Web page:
Why is the Cherokee “DO” upside-down?

The Cherokee symbol for the syllable “DO” has, historically, had two printed forms: one which looks like a Greek capital lambda Λ, and one which looks like a Latin capital V. Depending on which font you have active, the following Cherokee symbol: -- Ꮩ -- should look like one of the versions described above.

Which one is correct? All of the Cherokee speakers and language teachers I have consulted with universally accept the Latin capital V form (the modern orientation). However, according to his manuscripts, Sequoyah used the lambda-like glyph Λ. So originally, “DO” was up-pointing. This early version of the character also appears in Samuel Worcester's 1828 syllabary and...

“was used consistently in publications of the Cherokee National Press through 31 May 1834, when the last issue of the Cherokee Phoenix was printed at New Echota in the Old Nation. But two years later, when the first edition of the Cherokee Almanac was printed at Union, in the west, [do] and [to] were consistently represented by the character in its modern orientation. (Walker and Sarbaugh: The Early History of the Cherokee Syllabary in Ethnohistory: Winter 1993)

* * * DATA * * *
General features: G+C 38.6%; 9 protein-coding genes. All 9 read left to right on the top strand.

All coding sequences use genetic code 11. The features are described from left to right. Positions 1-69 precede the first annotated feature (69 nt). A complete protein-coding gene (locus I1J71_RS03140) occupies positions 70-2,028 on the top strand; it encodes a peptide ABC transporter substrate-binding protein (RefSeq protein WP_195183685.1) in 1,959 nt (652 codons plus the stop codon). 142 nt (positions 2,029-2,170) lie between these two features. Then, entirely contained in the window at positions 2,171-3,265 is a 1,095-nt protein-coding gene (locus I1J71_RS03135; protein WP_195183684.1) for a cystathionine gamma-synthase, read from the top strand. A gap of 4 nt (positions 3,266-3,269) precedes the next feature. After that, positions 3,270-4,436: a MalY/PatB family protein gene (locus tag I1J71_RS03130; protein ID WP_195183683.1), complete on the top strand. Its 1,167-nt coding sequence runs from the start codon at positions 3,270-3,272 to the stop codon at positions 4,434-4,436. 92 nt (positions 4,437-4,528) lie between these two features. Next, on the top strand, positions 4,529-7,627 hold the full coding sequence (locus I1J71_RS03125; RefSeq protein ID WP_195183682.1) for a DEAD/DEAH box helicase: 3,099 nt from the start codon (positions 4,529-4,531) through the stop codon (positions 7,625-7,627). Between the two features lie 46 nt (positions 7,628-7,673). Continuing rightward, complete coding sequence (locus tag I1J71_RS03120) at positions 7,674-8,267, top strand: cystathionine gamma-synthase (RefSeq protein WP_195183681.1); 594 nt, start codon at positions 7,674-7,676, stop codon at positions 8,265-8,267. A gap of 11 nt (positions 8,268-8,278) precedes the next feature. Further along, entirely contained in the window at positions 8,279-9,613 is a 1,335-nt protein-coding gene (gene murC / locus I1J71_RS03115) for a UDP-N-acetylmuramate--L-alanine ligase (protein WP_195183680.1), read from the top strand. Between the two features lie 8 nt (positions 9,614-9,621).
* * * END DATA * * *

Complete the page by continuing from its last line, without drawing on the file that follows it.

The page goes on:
In modern times, the Latin capital V form is the correct orientation of the “DO” character. Some fonts, most notably Plantagenet Cherokee which comes standard on some Macs and Windows OS, have the old Λ form of DO. In Cherokee-language documents where a ‘historical’ look is desired, the old form may have its uses. In all other cases, using the old form would be like retaining the long-ſ in Engliſh.

For those users prefer the old-form “DO”, I suggest either using an old version of Plantagenet or use Languagegeek's Digohweli. In Digohweli, the old form of DO is available in Stylistic Set 01 and as a Historic Alternate, so those using a desktop publisher (like inDesign, but also even in Mac's TextEdit) should be able to select for the old DO. For those who want the old DO in other applications, please download and install the OLD-DO version of Digohweli.

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©2002-2009 Chris Harvey/Languagegeek
Last Modified: 04-Aug-2010